A murder of crows circles around the denuded branches of a tree against a background of the grey sky, portrayed in spare strokes. The sketch, titled Crows, was made by Amitava Kumar in Poughkeepsie, New York, in 2019. The professor of English at Vassar College had been preparing to rush to class, when the crows, uncommon in those parts, had appeared out of nowhere and started wheeling and cawing outside the window of his house. He decided he could not go to campus without attempting a sketch. As a draughtsman, such moments are gold and he can’t resist translating them on paper. “I work quickly and try to catch a feeling or mood that keeps that particular moment alive,” Kumar tells me when we meet in Delhi.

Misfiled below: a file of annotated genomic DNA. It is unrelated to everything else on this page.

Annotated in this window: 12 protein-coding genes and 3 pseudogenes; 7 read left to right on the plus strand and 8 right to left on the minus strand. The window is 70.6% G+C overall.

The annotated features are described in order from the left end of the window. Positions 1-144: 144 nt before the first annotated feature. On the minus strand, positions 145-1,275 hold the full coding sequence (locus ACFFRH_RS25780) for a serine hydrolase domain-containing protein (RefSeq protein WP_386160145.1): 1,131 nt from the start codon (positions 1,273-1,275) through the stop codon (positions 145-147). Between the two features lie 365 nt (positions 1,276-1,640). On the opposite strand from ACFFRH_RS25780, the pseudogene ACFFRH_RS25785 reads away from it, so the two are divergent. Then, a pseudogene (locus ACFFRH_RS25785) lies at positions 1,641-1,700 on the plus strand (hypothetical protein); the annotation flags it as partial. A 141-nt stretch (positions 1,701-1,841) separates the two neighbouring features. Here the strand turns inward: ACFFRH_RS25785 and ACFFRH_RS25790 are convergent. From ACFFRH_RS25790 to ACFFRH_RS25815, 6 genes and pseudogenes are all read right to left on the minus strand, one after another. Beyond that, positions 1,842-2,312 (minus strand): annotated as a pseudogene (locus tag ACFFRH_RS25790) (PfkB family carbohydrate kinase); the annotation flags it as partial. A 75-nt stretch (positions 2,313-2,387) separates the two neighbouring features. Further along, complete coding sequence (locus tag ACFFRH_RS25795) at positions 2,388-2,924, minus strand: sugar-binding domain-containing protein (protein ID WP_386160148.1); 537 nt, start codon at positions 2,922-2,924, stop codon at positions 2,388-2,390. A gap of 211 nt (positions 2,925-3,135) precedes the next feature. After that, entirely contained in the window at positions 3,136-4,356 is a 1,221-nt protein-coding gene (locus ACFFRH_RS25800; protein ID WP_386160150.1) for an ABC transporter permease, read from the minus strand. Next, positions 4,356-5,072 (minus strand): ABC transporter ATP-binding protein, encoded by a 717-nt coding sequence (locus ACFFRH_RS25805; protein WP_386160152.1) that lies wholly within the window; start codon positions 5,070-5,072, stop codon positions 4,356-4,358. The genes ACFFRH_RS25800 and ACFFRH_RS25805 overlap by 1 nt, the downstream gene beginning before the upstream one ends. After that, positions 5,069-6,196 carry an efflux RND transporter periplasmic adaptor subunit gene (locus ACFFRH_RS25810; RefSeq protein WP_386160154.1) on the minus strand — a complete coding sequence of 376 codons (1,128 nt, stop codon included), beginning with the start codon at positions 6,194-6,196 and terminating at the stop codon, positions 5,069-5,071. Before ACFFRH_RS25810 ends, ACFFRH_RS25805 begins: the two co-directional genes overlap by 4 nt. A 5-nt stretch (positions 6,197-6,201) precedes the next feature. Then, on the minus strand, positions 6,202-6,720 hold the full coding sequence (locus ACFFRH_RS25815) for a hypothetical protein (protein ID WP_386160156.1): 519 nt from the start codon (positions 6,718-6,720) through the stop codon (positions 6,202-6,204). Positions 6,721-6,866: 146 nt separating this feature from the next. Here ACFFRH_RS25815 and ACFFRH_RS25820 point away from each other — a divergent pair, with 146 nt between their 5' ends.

Crows is among a clutch of drawings and paintings tucked between the pages of The Blue Book: A Writer’s Journal (HarperCollins India), Kumar’s ‘panoramic portrait’ in watercolours and words of how he experienced the pandemic. The accompanying text narrates the story of how the sketch came into being. It also includes a short commentary on the importance of having specific knowledge (of birds and trees, for instance) in order to write well. William Maxwell wrote: “After forty years, what I came to care about most was not style, but the breath of life.” When people ask Kumar about his favourite pieces of writing advice, he remembers this, always. In Crows, he was not bothered about style. He just wanted to catch “life on the wing, as it were.”